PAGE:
Friday, July 2, 2010

Daybreakers (2009) - Drink It All In

On the Menu: DAYBREAKERS (2009)

Ingredients: Ethan Hawke, Willem Dafoe, Sam Neill, Claudia Karvan, Michael Dorman, Vince Colosimo and Isabel Lucas. Directed by Michael and Peter Spierig. Run time: 98 minutes. Rated: R.

At First Bite: There have been a couple of outstanding foreign vampire films made within the last few years: LET THE RIGHT ONE IN and THIRST. I had a feeling DAYBREAKERS (an Australian film), with its strong cast, would stay true to vampire lore and be devoid of pale heartthrobs with bad hair.

The year is 2019 and vampires make up most of the world's population. There's only one problem: they're running out of human blood.

Edward Dalton (Hawke) is the chief hematologist at Bromley Marks Pharmaceuticals, a large corporation that is essentially a blood bank where the remaining humans are harvested. Edward is working on a blood substitute, but would rather find a cure.

His boss, Charles Bromley (Neill), is only concerned about the bottom line. Synthetic blood would bring some cash for sure due to the blood shortage, but it would also cause the demand for human blood to skyrocket. It's a win-win.

Edward sympathizes with the humans though. He doesn't drink human blood anymore.

The problem is if a vampire goes without human blood for too long, they devolve into what looks like a human bat.

Luckily, Edward crosses paths with humans, Audrey Bennett and Lionel "Elvis" Cormac, who is a former vamp that created the daytime driving technology used in vampire cars. Yes. That's right. Elvis has left the shielding [behind], and wanders around as a human again after nine years without a pulse.

Does that mean there's a chance for Team Edward to find a cure before everyone goes bat crazy? 

Second Helping: I watched the movie again with the audio commentary. It's rather informative, but nowhere near as comprehensive as the "making-of" documentary. 

Tough to Swallow: A calendar in the beginning of the film has April 1, 2019 as a Tuesday. April Fools' Day will actually be a Monday that year.

In the car chase scene, Edward's car gets shot up by the vamp military. Sunlight comes in through the "bullet" holes and causes him to slink around to avoid it. All he had to do was put his jacket over the back of his head.

When Edward is testing the cure, the fire engulfing him doesn't affect the heart monitors.

The stake-through-the-heart killing method always works on the first attempt.

Not sure about the cure concept, but it works with the phoenix story.

The closing credits are red, which is a clever idea, but they're hard to read on a 27" TV screen. 

Something to Chew On: Shooting for the film began in July 2007.

Production was nearly shut down because of a Shigella outbreak amongst the cast and crew.

The movie was filmed entirely in Australia, but didn't hit theaters there until February 4, 2010. It premiered in Canada at the Toronto International Film Festival on September 11, 2009, and its theatrical release in the U.S. began January 8, 2010.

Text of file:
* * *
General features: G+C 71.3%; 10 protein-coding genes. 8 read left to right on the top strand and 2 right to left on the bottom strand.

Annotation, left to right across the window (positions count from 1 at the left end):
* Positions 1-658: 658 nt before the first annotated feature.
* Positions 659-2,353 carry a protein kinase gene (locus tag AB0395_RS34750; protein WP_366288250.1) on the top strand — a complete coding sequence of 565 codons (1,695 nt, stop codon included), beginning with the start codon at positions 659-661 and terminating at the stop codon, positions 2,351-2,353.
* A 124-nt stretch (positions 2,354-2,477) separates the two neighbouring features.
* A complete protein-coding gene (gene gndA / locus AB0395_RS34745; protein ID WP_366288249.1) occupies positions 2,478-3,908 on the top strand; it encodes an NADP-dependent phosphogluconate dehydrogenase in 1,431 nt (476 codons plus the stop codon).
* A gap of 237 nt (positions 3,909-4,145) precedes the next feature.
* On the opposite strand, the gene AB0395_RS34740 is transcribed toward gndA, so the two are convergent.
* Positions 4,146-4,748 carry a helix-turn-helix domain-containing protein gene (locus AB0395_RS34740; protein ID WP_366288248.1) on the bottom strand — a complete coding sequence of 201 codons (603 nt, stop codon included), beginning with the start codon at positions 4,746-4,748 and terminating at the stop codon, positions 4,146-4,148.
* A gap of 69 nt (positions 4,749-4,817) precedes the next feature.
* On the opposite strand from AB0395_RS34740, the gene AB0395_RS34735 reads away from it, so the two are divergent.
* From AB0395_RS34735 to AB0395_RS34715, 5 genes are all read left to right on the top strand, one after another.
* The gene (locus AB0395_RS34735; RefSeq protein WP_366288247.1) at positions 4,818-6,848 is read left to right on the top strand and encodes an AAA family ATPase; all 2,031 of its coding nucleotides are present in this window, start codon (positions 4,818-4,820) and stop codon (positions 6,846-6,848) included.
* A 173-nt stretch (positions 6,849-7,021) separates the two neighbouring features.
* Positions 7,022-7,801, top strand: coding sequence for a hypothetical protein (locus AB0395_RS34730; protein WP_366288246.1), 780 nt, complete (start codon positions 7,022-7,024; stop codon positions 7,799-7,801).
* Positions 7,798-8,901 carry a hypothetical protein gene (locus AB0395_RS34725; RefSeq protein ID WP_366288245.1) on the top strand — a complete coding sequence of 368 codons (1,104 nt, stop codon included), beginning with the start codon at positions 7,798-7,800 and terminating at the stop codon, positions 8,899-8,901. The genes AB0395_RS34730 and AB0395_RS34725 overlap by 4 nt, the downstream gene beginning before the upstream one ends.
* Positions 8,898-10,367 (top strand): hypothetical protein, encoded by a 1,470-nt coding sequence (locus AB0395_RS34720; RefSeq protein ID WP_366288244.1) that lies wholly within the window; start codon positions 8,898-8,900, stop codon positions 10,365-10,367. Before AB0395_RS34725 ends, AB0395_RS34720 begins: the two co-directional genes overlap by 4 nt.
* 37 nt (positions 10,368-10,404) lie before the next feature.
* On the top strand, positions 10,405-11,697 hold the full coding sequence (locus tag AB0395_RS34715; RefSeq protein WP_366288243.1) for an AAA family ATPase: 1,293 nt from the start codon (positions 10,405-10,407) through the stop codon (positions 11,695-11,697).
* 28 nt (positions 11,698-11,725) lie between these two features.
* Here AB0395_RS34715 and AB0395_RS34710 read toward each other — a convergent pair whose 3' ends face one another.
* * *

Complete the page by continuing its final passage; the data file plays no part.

The budget was $21 million and has grossed nearly $50 million worldwide.

The film currently has a 6.6 user rating on (23,927 votes).

Sides: The Spierig brothers and creatures designer/supervisor Steve Boyle provide audio commentary.

"The Making of DAYBREAKERS" is a feature-length documentary. You can either watch the entire doc, which is 1 hour and 25 minutes long, or select from 5 sections: Early Development, Pre-production, Production, Post Production and Credits.

The DVD also includes a poster art gallery (7 photos), the theatrical trailer and trailers for 4 other Lionsgate movies.

Aftertaste: I can only imagine that Stephenie Meyers and her "Twilight" series have romanticized vampirism (I refuse to watch any of those movies). Vampires aren't supposed to be sexy. DAYBREAKERS is trying to show that living forever as a vampire isn't all it's cracked up to be. Imagine being bitten by a vampire when you're 10 years old. Well, now you'll be in that body forever even though the years will keep passing you by. Think Gary Coleman, but immortal.

Too soon?

However, the Spierig brothers' visualization of a vampire society is pretty freakin' sweet. Buildings are connected to a Subwalk to allow vampires to walk underground during the daylight hours. Vampires take their coffee with blood instead of milk. They're living like humans did probably because it provides a sense of normalcy; they were once human after all. Of course, there's also glaring analogy to today's oil situation, and references to the phoenix story and baptism by fire. For me, these types of things are what make DAYBREAKERS a smart movie.

The visuals and futuristic setpieces are quite impressive. It is reminiscent of THE MATRIX at times.

But, it's not just a smart, good-looking film. It's bloody, bloody and bloody, and that's what you want in a horror flick.

The cast list is rather mindblowing for a vampire movie directed by two brothers who had never made a Hollywood film before. Neill is the perfect bad guy. Dafoe is a great presence even if the character is so-so. Ethan Hawke is, well, Ethan Hawke, which means pretty bland overall. Australian actress Karvan may have had the best performance.

I imagine it's hard to come up with a new idea for a vampire movie, but DAYBREAKERS is definitely a refreshing take on the genre.


No comments:

Post a Comment